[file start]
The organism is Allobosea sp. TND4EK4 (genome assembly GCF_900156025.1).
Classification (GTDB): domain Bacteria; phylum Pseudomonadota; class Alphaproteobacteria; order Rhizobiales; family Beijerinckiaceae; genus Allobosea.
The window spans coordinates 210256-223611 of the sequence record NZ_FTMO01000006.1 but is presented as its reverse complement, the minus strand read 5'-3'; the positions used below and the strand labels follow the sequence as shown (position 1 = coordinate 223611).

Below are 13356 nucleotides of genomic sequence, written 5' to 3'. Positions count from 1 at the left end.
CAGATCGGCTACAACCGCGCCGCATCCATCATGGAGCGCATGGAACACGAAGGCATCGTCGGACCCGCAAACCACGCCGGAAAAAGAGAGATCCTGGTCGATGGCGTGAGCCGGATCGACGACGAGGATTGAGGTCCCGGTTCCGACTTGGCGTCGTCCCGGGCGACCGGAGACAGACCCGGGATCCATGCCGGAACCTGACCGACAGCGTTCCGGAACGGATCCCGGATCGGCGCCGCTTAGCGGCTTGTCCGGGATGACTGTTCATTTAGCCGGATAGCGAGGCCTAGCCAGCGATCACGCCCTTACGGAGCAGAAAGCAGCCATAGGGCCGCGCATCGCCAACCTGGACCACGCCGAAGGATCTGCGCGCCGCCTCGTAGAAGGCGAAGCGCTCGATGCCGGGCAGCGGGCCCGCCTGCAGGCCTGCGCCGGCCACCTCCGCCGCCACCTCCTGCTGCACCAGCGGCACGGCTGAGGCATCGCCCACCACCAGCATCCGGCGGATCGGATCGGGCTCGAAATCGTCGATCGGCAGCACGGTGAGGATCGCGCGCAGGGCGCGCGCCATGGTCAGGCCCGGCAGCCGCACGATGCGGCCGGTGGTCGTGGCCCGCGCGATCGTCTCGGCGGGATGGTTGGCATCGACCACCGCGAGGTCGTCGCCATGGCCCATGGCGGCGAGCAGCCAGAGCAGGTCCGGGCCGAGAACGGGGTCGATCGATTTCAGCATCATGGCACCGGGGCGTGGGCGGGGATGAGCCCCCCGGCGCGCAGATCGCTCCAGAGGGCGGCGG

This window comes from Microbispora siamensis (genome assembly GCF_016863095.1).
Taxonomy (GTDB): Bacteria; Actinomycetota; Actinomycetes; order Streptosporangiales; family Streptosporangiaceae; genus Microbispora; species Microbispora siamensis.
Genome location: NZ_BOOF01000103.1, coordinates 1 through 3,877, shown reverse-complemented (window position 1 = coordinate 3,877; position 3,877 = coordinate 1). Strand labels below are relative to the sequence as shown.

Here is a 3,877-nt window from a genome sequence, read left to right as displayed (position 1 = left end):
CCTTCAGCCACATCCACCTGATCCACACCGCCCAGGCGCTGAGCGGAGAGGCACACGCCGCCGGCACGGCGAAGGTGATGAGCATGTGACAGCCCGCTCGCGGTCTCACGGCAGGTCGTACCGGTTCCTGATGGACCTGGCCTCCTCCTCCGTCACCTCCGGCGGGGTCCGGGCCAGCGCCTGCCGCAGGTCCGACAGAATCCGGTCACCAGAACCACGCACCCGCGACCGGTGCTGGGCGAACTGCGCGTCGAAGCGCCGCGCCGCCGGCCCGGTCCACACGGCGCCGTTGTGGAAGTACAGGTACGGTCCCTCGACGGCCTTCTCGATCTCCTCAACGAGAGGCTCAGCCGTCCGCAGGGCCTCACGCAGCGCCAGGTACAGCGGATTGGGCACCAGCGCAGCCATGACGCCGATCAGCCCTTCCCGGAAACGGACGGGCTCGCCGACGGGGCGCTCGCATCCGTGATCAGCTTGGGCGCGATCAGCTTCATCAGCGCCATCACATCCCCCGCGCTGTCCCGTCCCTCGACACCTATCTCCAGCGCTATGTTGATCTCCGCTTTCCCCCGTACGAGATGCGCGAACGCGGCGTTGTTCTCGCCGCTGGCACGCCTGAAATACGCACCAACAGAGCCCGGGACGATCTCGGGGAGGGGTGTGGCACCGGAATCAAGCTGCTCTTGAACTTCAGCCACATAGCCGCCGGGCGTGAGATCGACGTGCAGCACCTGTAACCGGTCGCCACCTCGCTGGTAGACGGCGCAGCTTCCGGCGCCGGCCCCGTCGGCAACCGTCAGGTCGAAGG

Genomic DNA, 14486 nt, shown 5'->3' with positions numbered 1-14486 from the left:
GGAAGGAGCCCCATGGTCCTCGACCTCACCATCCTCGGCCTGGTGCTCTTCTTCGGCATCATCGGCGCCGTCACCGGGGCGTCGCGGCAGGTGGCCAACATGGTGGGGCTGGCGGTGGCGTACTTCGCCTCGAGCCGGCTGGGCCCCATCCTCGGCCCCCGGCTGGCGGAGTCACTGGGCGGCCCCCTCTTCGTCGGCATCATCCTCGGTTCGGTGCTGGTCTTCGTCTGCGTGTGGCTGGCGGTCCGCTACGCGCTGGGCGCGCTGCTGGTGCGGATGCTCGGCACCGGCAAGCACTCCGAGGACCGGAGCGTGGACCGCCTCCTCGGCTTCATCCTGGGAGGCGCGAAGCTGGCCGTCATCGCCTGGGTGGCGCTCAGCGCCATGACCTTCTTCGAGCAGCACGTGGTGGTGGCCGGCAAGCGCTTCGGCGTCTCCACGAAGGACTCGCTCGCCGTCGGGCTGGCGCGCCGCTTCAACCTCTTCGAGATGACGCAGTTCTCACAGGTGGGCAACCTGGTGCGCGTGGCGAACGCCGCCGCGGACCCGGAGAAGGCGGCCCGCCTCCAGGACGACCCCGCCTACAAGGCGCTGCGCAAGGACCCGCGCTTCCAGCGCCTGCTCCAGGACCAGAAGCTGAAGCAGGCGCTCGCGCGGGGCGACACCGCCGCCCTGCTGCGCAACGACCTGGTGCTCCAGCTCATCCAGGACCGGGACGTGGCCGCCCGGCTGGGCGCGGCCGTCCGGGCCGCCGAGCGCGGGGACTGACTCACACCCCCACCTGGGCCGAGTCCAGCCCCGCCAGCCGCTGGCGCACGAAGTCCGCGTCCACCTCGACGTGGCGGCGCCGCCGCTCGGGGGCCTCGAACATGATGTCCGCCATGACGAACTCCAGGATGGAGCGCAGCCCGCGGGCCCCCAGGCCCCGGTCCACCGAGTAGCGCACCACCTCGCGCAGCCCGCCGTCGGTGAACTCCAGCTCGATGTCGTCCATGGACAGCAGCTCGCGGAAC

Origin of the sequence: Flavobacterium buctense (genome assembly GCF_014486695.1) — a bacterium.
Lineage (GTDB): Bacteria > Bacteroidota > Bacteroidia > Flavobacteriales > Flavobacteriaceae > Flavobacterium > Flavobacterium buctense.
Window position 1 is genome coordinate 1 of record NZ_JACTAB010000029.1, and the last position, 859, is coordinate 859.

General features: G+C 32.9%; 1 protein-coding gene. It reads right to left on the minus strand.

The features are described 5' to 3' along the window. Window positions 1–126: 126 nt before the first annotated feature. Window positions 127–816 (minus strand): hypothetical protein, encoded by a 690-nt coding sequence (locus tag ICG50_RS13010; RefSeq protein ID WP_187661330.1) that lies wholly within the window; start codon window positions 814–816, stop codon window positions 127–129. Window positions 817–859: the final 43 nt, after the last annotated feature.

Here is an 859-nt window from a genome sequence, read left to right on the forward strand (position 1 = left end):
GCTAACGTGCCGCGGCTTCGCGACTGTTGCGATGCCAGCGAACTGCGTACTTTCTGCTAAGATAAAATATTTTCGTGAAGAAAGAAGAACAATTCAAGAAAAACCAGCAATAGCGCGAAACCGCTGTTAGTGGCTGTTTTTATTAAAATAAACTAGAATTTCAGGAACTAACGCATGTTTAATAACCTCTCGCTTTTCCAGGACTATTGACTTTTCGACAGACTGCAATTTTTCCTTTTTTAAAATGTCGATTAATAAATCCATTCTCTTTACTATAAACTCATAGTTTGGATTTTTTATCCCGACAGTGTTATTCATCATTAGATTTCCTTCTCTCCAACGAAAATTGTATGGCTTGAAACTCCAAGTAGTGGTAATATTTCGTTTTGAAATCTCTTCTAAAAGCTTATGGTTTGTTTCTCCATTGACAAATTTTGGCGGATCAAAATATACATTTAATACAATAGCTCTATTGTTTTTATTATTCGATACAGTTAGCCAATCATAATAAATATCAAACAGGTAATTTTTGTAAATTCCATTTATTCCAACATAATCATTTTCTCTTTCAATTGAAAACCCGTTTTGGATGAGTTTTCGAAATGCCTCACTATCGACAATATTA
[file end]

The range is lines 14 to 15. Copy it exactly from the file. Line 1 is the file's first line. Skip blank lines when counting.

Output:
Lineage (GTDB): Bacteria > Bacteroidota > Bacteroidia > Flavobacteriales > Flavobacteriaceae > Flavobacterium > Flavobacterium buctense.
Window position 1 is genome coordinate 1 of record NZ_JACTAB010000029.1, and the last position, 859, is coordinate 859.